Plus One?

Stanford already had an extraordinary situation, adding five new faces to the roster this fall with their super-sized 2006 freshman class. A sixth addition is on the way, with USF freshman point guard Drew Shiller and his parents today meeting with Stanford head coach Trent Johnson. The former Burlingame (Calif.) High School three-sport star has been admitted and should soon sign transfer papers.

With Stanford Basketball signing five scholarship players in their 2006 recruiting class, the Cardinal should have had a full complement of 13 scholarship players on their roster in the coming season.  That is a pedestrian accomplishment for many college basketball programs, but Stanford has not enjoyed 13 scholarship players together since the 2000-01 team.  NBA early entries and some recruiting shortfalls have handicapped the Cardinal since.

Despite giving the full five scholarships available in this '06 class, Stanford looked like they would fall short of a full roster come the fall when Tim Morris departed unexpectedly in the spring.  That did, however, open the door for another Bay Area transfer looking for a new home.  University of San Francisco freshman guard Drew Shiller at the end of his 2005-06 season decided the Dons were not the home for the remainder of his college career.  Shiller's transfer announcement preceded that of Morris by a month, so it was obvious to neither Shiller nor Stanford that the two could come together.  The USF freshman was simply seeking a change.

"When I committed [to USF] at the very beginning of my senior year, I hadn't finished my football season and explored the full possibilities of the sports I could play in college," Shiller begins.  "I closed that option when I committed early."

Shiller had the ability to play baseball in addition to his scholarship sport of basketball at USF, but he found himself unhappy before he ever suited up on the diamond.  Deciding to transfer, Shiller looked at schools where he could do double-duty in football and basketball.

"I was most likely going to the Ivy League or Bucknell.  Or maybe [UC] Davis," he shares.

Then an opportunity became available at Stanford, where Shiller was also heavily involved during his recruitment at Burlingame (Calif.) High School.  The Cardinal were evaluating their needs versus Shiller's ability in the early fall of 2004 when the local three-sport star committed to USF.  18 months later, the chance opened again for the two Peninsula parties to come together.  It was a confounding development that Shiller would consider Stanford Basketball, given that his quotes reported at the time of his transfer decision in March discussed football.  But his pining for the pigskin was a symptom rather than the disease.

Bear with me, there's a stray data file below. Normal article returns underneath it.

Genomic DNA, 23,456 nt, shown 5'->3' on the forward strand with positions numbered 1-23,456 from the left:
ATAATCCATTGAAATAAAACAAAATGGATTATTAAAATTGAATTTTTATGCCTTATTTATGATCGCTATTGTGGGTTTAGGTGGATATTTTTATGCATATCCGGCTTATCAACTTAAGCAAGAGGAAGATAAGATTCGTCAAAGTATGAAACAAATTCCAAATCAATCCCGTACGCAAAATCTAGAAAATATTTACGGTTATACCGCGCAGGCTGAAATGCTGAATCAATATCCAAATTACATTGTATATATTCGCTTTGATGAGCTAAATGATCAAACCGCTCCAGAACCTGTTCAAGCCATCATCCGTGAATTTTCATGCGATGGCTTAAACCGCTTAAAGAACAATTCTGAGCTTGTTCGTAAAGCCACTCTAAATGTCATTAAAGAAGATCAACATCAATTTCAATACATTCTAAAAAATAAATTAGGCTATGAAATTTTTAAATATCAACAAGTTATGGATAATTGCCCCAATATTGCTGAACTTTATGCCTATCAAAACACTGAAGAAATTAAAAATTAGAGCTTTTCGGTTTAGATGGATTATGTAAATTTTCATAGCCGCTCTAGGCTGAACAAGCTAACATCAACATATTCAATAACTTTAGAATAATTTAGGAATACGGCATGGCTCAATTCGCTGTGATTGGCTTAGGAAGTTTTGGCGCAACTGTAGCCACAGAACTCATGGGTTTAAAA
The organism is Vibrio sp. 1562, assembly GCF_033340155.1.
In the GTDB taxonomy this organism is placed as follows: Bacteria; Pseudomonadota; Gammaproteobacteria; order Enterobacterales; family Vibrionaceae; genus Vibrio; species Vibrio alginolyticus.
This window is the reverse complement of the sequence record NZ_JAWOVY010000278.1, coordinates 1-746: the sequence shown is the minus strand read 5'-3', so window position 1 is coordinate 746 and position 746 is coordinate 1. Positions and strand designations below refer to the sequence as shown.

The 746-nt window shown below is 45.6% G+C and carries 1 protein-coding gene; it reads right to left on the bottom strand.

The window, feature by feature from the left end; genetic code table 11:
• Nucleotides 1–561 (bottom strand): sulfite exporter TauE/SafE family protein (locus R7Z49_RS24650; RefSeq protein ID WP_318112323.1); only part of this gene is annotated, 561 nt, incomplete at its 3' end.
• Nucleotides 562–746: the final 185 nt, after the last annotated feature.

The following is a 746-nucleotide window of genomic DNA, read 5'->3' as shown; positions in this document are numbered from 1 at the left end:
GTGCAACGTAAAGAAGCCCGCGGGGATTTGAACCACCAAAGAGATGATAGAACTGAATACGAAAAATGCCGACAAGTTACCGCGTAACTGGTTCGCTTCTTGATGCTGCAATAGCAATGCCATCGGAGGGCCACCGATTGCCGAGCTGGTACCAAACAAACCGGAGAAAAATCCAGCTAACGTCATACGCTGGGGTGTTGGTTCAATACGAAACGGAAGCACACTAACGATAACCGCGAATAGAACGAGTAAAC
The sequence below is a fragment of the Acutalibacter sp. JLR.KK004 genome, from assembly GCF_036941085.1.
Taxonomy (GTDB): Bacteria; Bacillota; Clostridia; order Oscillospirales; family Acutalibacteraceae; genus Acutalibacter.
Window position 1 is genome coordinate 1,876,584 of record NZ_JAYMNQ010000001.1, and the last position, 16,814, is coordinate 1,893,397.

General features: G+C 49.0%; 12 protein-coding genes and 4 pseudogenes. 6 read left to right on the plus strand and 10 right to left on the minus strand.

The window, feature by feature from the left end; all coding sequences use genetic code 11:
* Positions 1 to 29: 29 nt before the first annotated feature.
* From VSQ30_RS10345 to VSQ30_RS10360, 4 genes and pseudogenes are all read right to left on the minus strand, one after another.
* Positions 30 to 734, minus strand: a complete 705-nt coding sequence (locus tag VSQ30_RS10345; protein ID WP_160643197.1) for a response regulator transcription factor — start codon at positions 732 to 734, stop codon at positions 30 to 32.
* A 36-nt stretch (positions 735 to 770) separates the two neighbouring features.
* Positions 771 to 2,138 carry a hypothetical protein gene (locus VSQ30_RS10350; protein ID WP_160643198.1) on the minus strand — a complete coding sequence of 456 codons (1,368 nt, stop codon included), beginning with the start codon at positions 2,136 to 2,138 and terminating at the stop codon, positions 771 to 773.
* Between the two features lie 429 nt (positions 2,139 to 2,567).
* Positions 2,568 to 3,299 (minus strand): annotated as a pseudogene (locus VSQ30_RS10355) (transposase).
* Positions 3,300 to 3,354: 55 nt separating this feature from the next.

"I wanted to leave regardless," he says of his USF transfer.  "I wanted to leave and find a new opportunity.  I just want to compete and be on a winning team."

"When Stanford offered a basketball scholarship, that was just unbelievable," Shiller shares.  "That's where I have always wanted to be.  It was my dream school."

"Stanford is Stanford," he continues.  "There is no other place that can give you that experience.  The academics are the best in the country, and the caliber of basketball is the best playing in the Pac-10."

And that has him excited, even if the three-sport athlete has just a hoop in his future?

"Basketball is my favorite sport," he explains.  "I feel like I have a lot to prove, and this is a chance to play against the UCLA's, Washington's, Arizona's and Cal.  Every game is big time game.  And I'm excited just to be at the school.  The people I will meet at Stanford are a big part of the experience."

It is apparent that Shiller sees much that Stanford can offer him.  While the former USF student-athlete (classes concluded May 18) was accepted via transfer admission on May 19, he has yet to sign the scholarship papers to make his transfer to Stanford official.  The Cardinal coaches as such cannot yet comment on their perspective of how Shiller can help them, but the 6'0" 185-pound guard summarizes the story.

"Besides Mitch Johnson, there are no other pure point guards in the system.  In college, you obviously need more than one point guard," Shiller offers.  "I bring a lot of leadership.  I played three sports in high school, and I was the leader on most of those teams.  People looked to me for guidance in tough situations.  Besides the basketball skills, I want to help Stanford get back to the Sweet 16 and beyond, where they belong."

Shiller averaged 16.3 minutes per game off the bench this past winter at USF, scoring 4.4 points on 39.8% overall shooting and 37.3% from three-point range.

"The offense will come.  I don't see that being a problem," he says of his Stanford Basketball future.  "My defense is mostly what I want to work on.  Look at Steve Nash - nobody gave him credit for his defense, but he's out there guarding NBA point guards.  I will have to be guarding the Jordan Farmar's and the great point guards in the Pac-10, so I have a lot of work to do."

His admissions application was the big hurdle, but Drew Shiller will take another important step today when he and his family make their first visit to Stanford since this transfer process was first explored.  The last time Shiller had a face-to-face meeting with Trent Johnson came in June 2004 at Stanford's High Potential Camp.

"My parents just haven't met him," the son explains.  "We want to hear what expectations Coach Johnson has.  It's more of an informational meeting."

The informal visit later today on the Cardinal campus should precede the signed papers for Shiller's transfer to The Farm.  After that time, we will bring you more on the Peninsula point guard's story, including Johnson's take on the newest addition to the Stanford roster.


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